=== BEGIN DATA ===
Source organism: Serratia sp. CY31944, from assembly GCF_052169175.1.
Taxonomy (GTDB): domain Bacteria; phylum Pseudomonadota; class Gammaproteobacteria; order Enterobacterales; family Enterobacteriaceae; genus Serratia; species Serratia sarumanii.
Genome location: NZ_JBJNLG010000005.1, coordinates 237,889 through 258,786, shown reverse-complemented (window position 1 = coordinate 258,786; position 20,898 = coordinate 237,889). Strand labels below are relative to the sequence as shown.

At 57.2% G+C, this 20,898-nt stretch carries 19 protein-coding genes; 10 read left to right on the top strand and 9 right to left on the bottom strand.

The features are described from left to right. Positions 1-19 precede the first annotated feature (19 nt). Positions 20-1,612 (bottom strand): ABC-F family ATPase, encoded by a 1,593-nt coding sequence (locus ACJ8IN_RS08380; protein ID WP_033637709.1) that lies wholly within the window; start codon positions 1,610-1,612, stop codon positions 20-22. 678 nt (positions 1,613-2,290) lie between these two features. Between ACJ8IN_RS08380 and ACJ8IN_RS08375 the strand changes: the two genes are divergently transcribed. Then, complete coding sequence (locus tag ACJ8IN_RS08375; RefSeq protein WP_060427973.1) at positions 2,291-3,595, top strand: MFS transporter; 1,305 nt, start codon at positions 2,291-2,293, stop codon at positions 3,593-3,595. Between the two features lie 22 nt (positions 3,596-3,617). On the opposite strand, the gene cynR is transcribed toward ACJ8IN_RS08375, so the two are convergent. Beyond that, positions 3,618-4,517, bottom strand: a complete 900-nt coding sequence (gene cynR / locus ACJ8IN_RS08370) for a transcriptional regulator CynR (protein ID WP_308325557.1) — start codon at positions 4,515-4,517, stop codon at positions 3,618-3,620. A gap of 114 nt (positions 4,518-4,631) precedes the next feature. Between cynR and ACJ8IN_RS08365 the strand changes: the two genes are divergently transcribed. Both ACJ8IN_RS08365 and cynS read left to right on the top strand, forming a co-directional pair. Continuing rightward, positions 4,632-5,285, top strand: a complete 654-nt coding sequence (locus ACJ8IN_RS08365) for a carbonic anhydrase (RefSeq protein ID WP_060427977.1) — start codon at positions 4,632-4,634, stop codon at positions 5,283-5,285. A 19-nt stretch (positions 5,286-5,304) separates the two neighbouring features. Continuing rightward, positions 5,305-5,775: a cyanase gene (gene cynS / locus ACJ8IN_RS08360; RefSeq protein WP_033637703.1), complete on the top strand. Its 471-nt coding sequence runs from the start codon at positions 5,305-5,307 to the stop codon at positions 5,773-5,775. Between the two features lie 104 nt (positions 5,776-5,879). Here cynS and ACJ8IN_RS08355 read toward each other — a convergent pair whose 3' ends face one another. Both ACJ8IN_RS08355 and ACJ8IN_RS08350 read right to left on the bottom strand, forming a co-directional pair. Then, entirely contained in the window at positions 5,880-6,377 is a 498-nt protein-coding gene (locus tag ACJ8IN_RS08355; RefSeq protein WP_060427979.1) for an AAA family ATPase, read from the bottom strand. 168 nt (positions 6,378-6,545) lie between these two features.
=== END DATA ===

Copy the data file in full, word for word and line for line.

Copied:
Source organism: Serratia sp. CY31944, from assembly GCF_052169175.1.
Taxonomy (GTDB): domain Bacteria; phylum Pseudomonadota; class Gammaproteobacteria; order Enterobacterales; family Enterobacteriaceae; genus Serratia; species Serratia sarumanii.
Genome location: NZ_JBJNLG010000005.1, coordinates 237,889 through 258,786, shown reverse-complemented (window position 1 = coordinate 258,786; position 20,898 = coordinate 237,889). Strand labels below are relative to the sequence as shown.

At 57.2% G+C, this 20,898-nt stretch carries 19 protein-coding genes; 10 read left to right on the top strand and 9 right to left on the bottom strand.

The features are described from left to right. Positions 1-19 precede the first annotated feature (19 nt). Positions 20-1,612 (bottom strand): ABC-F family ATPase, encoded by a 1,593-nt coding sequence (locus ACJ8IN_RS08380; protein ID WP_033637709.1) that lies wholly within the window; start codon positions 1,610-1,612, stop codon positions 20-22. 678 nt (positions 1,613-2,290) lie between these two features. Between ACJ8IN_RS08380 and ACJ8IN_RS08375 the strand changes: the two genes are divergently transcribed. Then, complete coding sequence (locus tag ACJ8IN_RS08375; RefSeq protein WP_060427973.1) at positions 2,291-3,595, top strand: MFS transporter; 1,305 nt, start codon at positions 2,291-2,293, stop codon at positions 3,593-3,595. Between the two features lie 22 nt (positions 3,596-3,617). On the opposite strand, the gene cynR is transcribed toward ACJ8IN_RS08375, so the two are convergent. Beyond that, positions 3,618-4,517, bottom strand: a complete 900-nt coding sequence (gene cynR / locus ACJ8IN_RS08370) for a transcriptional regulator CynR (protein ID WP_308325557.1) — start codon at positions 4,515-4,517, stop codon at positions 3,618-3,620. A gap of 114 nt (positions 4,518-4,631) precedes the next feature. Between cynR and ACJ8IN_RS08365 the strand changes: the two genes are divergently transcribed. Both ACJ8IN_RS08365 and cynS read left to right on the top strand, forming a co-directional pair. Continuing rightward, positions 4,632-5,285, top strand: a complete 654-nt coding sequence (locus ACJ8IN_RS08365) for a carbonic anhydrase (RefSeq protein ID WP_060427977.1) — start codon at positions 4,632-4,634, stop codon at positions 5,283-5,285. A 19-nt stretch (positions 5,286-5,304) separates the two neighbouring features. Continuing rightward, positions 5,305-5,775: a cyanase gene (gene cynS / locus ACJ8IN_RS08360; RefSeq protein WP_033637703.1), complete on the top strand. Its 471-nt coding sequence runs from the start codon at positions 5,305-5,307 to the stop codon at positions 5,773-5,775. Between the two features lie 104 nt (positions 5,776-5,879). Here cynS and ACJ8IN_RS08355 read toward each other — a convergent pair whose 3' ends face one another. Both ACJ8IN_RS08355 and ACJ8IN_RS08350 read right to left on the bottom strand, forming a co-directional pair. Then, entirely contained in the window at positions 5,880-6,377 is a 498-nt protein-coding gene (locus tag ACJ8IN_RS08355; RefSeq protein WP_060427979.1) for an AAA family ATPase, read from the bottom strand. 168 nt (positions 6,378-6,545) lie between these two features.